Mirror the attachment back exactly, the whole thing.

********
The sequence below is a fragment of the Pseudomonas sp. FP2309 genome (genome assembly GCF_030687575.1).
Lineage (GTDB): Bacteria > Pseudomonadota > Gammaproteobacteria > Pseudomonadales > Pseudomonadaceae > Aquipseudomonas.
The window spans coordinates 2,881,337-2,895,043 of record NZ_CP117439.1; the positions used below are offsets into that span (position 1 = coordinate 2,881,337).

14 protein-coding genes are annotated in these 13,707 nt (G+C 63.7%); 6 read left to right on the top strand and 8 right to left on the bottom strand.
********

The sequence below is a fragment of the Pseudomonas sp. FP2309 genome (genome assembly GCF_030687575.1).
Lineage (GTDB): Bacteria > Pseudomonadota > Gammaproteobacteria > Pseudomonadales > Pseudomonadaceae > Aquipseudomonas.
The window spans coordinates 2,881,337-2,895,043 of record NZ_CP117439.1; the positions used below are offsets into that span (position 1 = coordinate 2,881,337).

14 protein-coding genes are annotated in these 13,707 nt (G+C 63.7%); 6 read left to right on the top strand and 8 right to left on the bottom strand.